League Technology Summit: Next-Gen Remote-Production Workflows Leave Team, Tapes at Home
The London Olympics revolutionized the remote-production workflow, proving that audiences are voracious for multiscreen content and fears of cannibalization are unfounded. But the Games weren’t the only remote-production success story of 2012. Stateside, Game Creek Video linked the intercom, video, and audio systems in its trucks to NEP’s trucks to broadcast the MLB All-Star Game.
At SVG’s League Technology Summit, held this week in New York, NBC Olympics’ Darryl Jefferson and Game Creek Video’s Kevin Callahan discussed how their teams transformed these ideas into reality.
NBC Olympics deployed an at-home effort of nearly 700 staffers to support the broadcast of more than 5,000 hours of content to multiple platforms. The Highlights Factory crew set up shop on the Saturday Night Live stages at 30 Rockefeller Plaza and, for 17 days, churned out a constant stream of video around the clock.
“The Highlights Factory is this big engine we use to make and deliver all the [content] to all the screens other than the television, so your cellphone, your iPad, your computer,” said Jefferson, director, postproduction operations and project manager of the Highlights Factory. “We’ve learned that distribution doesn’t cannibalize the TV viewership … actually, more people watched television on the traditional television.”
In Vancouver, Olympics content was sent back to New York via satellite and IP transmission. However, NBC still had to transport a massive tape library to the site. This year, for the first time ever, NBC shifted to an entirely file-based workflow.
“We were supplying files for archival use and for enterprise-wide use, not only back in New York from London but also Hialeah [FL] for Spanish content [on Telemundo] and Colorado for distribution [to 3D], so it kind of mandated that we had lightning-fast practices at least from London to New York, if not from London to New York and everywhere else.”
Those “lightning-fast practices” included a dual-portal Avid Interplay media-asset manager and Forbidden Technologies’ FORscene cloud-based editing platform, which allowed shot selectors to edit live and near-live raw feeds broadcast by Olympic Broadcast Services and NBC.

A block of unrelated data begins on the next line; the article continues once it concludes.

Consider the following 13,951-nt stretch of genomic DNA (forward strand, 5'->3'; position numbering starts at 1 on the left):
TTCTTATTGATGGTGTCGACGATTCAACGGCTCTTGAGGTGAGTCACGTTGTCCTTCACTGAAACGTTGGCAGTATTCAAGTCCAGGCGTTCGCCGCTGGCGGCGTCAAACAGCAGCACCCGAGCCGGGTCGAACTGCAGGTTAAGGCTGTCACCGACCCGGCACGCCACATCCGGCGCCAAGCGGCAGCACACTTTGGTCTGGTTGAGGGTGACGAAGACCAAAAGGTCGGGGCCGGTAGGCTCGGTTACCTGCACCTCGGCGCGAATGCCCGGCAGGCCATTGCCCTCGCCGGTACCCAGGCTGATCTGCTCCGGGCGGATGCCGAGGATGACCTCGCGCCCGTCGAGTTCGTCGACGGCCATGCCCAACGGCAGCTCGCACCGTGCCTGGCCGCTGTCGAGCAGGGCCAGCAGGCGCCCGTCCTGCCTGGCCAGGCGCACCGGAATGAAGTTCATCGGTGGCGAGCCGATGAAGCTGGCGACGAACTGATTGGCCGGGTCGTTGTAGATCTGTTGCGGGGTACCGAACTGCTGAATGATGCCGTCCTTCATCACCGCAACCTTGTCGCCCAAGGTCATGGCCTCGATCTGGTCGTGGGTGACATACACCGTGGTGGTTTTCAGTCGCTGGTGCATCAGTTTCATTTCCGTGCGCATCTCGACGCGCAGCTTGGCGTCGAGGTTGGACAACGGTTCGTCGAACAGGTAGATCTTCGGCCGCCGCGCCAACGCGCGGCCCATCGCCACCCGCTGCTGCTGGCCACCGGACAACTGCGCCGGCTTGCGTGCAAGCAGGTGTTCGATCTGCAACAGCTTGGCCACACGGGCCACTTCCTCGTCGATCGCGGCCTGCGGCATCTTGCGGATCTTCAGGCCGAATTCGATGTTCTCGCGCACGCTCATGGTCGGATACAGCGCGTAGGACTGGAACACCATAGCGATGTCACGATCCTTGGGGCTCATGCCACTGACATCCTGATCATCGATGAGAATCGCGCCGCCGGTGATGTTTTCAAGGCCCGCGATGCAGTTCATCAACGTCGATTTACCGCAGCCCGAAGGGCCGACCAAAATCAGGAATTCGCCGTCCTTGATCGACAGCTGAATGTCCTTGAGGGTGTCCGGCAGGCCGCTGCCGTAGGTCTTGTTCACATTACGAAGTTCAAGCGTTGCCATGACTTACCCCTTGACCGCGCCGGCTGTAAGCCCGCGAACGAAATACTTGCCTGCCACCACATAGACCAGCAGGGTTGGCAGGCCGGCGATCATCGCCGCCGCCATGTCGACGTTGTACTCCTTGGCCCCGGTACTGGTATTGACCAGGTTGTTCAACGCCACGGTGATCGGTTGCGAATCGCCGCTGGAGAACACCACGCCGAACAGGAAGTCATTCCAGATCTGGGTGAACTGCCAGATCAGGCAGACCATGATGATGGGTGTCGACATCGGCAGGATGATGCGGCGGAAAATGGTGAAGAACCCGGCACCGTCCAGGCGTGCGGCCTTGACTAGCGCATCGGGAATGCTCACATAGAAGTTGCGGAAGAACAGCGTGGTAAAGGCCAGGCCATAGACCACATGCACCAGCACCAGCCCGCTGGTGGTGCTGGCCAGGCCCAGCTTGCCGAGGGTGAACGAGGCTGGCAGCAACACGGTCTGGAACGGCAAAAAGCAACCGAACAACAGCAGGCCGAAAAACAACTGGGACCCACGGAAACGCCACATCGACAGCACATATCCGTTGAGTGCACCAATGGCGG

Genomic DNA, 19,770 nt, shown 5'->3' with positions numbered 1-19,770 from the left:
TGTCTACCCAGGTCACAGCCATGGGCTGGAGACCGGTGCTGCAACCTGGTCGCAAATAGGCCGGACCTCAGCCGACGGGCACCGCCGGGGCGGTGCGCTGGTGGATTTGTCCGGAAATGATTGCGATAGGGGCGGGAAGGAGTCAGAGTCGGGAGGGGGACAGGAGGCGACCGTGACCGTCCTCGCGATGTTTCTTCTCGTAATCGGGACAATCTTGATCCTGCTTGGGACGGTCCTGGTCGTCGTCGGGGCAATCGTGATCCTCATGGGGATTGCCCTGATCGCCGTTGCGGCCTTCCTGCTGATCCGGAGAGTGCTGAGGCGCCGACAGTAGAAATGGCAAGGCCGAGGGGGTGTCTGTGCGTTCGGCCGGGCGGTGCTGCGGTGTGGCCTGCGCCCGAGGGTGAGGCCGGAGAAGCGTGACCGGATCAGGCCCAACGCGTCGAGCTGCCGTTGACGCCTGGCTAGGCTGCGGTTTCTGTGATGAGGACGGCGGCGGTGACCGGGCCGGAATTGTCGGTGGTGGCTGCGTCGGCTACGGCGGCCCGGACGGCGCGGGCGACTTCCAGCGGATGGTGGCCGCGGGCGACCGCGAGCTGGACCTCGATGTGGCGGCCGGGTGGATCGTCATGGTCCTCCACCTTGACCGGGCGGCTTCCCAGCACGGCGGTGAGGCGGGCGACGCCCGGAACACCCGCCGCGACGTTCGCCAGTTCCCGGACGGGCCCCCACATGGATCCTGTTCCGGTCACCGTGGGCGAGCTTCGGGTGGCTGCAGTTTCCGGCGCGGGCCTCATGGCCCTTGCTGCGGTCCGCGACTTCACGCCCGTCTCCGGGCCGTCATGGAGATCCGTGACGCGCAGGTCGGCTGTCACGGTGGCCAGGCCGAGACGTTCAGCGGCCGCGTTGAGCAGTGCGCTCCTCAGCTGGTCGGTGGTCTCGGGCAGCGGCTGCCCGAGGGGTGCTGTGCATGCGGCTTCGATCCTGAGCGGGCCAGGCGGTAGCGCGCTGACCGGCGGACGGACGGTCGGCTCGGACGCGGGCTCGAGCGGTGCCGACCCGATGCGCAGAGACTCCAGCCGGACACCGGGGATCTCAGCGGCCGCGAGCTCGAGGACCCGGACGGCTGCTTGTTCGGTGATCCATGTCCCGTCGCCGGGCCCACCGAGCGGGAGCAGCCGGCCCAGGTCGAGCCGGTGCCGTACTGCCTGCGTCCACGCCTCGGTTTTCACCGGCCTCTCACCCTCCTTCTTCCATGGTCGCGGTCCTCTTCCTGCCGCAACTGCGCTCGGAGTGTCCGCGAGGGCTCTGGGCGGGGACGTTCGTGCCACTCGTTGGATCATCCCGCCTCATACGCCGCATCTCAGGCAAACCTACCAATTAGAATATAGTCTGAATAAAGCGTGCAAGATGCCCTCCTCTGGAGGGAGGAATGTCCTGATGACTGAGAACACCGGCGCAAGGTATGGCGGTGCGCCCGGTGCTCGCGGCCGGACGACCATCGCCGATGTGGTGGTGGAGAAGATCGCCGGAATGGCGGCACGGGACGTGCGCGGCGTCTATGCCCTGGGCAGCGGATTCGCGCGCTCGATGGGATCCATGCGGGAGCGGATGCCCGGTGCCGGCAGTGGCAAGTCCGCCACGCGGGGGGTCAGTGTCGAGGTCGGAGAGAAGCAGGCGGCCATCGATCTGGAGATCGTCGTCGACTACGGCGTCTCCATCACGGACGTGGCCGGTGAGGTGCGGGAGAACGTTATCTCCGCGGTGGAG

Next year, the NBC Sports Group will move to a 300,000-square-ft. plant in Stamford, CT. The new facility will house multiple businesses, including NBC Sports Network, NBC Olympics, and NHL Network, as well as studios, edit suites, and more than 500 staffers.
More than 4,000 miles to the west, Game Creek Video launched its remote-production workflow at the MLB All-Star Game in Kansas City, MO. Fox Sports revamped its pre- and post-game coverage, broadcasting out of MLB Network headquarters in Secaucus, NJ. To deliver the pre- and post-game coverage as well as the game itself, Game Creek Video, which handled the game broadcast for Fox Sports, linked its truck to NEP’s ND4.
“We wanted to keep everyone separated so the pregame show could do what they needed to do, the game could do what they needed to do, but everyone had access [to content],” said Callahan, engineer, Fox Trucks, for Game Creek Video. “[An EVS] IPDirector [was] able to give the pregame show an insight into the game truck to get everything that we had and also basically to send it back and forth. We had paths set up so that, if something was created in an edit bay in the game truck, it could be sent [to NEP’s ND4], transcoded in a different file format than Fox Sports.”
Much like NBC’s Highlights Factory, Game Creek Video’s remote-production workflow allows Fox Sports to leave pallets of tape in Los Angeles and transfer files to the truck as needed. In a typical NFL game, according to Callahan, approximately 175-200 clips travel between Los Angeles and the remote location.